In the second phase of the study, a high degree of rapport was developed with 30 young men and women through snowball sampling methods, initially using our own networks selecting young people based on the criteria of being in the age range of 15-29, unmarried, having current or past experience with relationships and a willingness to talk about it, and coming from different socio-economic backgrounds. These 30 young people were involved in a total of 65 informal interviews that took place mostly in cafes, with each conversation lasting between one and two hours. The objective of following this group of young people over a longer period of time was to gain a deeper understanding of young people’s experiences with dating, relationships, and fertility regulating methods. Data from these informal interviews also provided in-depth understanding of the reasons behind the popularity of ECs, which will be discussed in a separate article . The interviews were conducted by RB (when held in English) or by RB together with FS or another research assistant (when held in Amharic).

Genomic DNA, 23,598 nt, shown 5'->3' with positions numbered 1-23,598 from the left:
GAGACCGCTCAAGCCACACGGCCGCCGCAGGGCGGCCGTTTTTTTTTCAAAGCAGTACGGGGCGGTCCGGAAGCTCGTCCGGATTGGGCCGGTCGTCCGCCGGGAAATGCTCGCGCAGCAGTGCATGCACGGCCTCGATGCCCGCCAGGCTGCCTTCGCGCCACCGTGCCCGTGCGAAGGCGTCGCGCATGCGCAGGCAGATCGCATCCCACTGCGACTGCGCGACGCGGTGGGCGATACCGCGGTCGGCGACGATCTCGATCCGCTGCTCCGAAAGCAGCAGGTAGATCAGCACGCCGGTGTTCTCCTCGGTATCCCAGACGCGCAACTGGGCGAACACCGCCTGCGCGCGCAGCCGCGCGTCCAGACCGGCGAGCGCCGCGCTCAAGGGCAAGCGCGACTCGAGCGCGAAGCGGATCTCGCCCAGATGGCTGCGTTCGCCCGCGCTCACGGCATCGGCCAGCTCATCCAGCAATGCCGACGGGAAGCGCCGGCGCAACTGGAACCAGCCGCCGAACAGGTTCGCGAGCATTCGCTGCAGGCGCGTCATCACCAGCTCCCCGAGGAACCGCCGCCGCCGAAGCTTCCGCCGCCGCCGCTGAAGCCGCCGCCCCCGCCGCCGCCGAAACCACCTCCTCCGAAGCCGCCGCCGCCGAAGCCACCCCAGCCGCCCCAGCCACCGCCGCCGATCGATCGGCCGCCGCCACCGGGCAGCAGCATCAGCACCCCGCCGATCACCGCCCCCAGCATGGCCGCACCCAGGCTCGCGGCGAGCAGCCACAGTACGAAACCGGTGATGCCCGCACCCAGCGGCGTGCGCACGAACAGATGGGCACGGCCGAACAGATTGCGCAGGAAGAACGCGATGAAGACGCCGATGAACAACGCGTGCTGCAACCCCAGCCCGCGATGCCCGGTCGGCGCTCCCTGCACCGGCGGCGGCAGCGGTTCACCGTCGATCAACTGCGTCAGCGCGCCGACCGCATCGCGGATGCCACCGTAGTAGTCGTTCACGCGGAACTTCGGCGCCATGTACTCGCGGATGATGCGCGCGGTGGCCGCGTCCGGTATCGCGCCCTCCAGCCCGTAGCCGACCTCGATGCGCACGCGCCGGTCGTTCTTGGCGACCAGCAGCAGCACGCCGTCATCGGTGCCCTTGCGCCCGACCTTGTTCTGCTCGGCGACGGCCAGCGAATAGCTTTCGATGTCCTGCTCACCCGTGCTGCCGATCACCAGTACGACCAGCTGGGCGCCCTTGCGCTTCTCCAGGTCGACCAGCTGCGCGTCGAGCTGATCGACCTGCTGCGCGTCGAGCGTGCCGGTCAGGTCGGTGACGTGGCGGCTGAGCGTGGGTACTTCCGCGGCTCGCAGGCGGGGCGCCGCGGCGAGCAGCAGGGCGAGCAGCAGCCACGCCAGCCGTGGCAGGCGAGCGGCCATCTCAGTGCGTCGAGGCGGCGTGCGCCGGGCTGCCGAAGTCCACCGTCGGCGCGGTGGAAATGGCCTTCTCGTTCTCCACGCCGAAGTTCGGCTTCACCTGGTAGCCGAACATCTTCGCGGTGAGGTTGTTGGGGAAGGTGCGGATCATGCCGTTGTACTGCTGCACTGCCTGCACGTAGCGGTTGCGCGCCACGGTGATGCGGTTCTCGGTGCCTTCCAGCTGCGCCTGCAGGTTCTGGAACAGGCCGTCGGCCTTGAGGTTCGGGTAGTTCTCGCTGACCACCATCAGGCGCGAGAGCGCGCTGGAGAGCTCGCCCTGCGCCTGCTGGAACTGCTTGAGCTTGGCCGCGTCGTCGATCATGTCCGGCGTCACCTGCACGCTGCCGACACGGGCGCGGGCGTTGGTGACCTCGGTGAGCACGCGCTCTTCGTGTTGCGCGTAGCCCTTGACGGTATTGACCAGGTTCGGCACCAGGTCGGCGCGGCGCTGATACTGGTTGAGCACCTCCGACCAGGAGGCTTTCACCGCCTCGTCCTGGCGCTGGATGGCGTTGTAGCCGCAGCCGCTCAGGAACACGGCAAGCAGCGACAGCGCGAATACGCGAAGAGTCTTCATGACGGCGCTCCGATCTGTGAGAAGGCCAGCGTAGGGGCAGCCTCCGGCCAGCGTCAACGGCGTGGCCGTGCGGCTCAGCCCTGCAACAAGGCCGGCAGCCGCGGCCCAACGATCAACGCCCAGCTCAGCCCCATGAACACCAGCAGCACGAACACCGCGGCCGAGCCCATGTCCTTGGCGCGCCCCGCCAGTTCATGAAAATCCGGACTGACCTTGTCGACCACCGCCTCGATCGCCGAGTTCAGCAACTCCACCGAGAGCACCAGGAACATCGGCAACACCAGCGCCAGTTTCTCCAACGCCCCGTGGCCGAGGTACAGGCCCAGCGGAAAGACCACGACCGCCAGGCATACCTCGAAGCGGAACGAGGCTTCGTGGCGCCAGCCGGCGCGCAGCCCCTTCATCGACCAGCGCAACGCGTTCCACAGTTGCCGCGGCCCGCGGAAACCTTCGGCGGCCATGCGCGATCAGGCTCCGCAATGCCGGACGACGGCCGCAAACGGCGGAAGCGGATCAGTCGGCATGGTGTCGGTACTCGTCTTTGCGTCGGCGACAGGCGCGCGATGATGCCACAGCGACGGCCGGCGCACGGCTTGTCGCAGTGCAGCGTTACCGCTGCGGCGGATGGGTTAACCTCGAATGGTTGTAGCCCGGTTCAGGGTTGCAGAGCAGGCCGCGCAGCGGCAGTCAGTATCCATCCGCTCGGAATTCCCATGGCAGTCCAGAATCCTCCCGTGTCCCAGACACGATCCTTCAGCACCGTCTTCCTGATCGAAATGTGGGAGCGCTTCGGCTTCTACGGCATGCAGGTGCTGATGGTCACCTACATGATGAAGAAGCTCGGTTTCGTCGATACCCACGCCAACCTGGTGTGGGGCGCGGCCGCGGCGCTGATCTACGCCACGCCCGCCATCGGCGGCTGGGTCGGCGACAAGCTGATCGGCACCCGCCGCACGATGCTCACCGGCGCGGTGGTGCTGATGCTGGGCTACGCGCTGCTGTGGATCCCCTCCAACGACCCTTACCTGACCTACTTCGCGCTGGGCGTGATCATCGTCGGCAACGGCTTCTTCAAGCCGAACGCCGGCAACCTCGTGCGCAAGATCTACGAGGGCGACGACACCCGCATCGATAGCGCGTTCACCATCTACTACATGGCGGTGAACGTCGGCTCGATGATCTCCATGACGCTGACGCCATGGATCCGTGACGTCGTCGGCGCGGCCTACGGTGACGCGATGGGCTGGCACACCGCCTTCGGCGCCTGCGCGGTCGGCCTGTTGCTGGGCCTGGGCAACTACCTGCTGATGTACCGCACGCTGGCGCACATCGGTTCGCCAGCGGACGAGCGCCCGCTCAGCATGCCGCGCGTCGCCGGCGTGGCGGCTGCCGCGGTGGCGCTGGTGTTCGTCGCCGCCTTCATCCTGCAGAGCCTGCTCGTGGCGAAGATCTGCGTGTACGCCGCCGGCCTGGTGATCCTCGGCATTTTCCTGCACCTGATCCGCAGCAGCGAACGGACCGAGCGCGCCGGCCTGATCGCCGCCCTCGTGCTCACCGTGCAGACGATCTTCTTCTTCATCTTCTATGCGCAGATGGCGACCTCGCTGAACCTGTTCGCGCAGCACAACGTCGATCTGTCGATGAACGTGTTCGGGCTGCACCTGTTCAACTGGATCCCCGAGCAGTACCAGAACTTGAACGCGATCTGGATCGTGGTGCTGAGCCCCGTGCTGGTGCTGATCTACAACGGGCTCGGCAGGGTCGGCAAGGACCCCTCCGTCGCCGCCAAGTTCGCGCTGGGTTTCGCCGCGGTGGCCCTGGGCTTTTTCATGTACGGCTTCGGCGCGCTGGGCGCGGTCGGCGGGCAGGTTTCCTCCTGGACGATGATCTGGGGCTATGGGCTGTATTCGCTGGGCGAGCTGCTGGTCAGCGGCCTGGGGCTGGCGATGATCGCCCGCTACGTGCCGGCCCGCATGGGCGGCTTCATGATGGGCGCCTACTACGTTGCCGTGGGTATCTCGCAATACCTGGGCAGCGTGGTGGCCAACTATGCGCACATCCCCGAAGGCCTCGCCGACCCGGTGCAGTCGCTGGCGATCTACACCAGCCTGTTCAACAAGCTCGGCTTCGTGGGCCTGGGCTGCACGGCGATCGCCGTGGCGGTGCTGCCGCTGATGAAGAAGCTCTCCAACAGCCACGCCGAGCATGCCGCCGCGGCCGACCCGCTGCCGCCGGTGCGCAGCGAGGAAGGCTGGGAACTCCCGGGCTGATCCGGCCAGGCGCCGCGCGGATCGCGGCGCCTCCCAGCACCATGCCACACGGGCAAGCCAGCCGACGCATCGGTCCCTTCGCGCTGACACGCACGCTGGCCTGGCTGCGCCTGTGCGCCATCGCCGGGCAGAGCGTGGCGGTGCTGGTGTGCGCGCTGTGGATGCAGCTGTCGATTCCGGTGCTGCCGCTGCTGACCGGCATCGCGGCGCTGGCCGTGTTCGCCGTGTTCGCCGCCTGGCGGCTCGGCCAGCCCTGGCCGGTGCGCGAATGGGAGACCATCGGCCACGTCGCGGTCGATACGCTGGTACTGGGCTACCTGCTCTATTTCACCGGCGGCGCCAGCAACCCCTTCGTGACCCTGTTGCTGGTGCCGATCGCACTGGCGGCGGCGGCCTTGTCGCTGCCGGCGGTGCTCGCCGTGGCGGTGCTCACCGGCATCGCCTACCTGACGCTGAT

Interviews with service providers and key stakeholders were audiotaped, except for in four instances where RB took detailed notes during the conversation and typed them up in Word on the same day. None of the informal interviews with young people were audiotaped, because it was felt that this would breach the atmosphere of trust needed to talk about such sensitive issues. Instead, extensive notes were written down in a notebook immediately after the conversation and typed up in Word on the same day. Notes from the observations were also written down and typed up on the same day. Data from the questionnaires were first entered into Excel. All data sets were imported into NVivo 10 qualitative data analysis software. After carefully reading through the data, RB developed an initial codebook that was refined through discussions with FS as well as with other research assistants. Findings from observations were contrasted with what was said during the formal interviews with service providers. Cases from the semi-structured questionnaires were compared with what was said about ECs in the informal conversations. The different data collection methods used, the high degree of rapport developed with the 30 young people who participated in the informal interviews, and RB’s long-term presence in the field allowed for an in-depth understanding of EC use.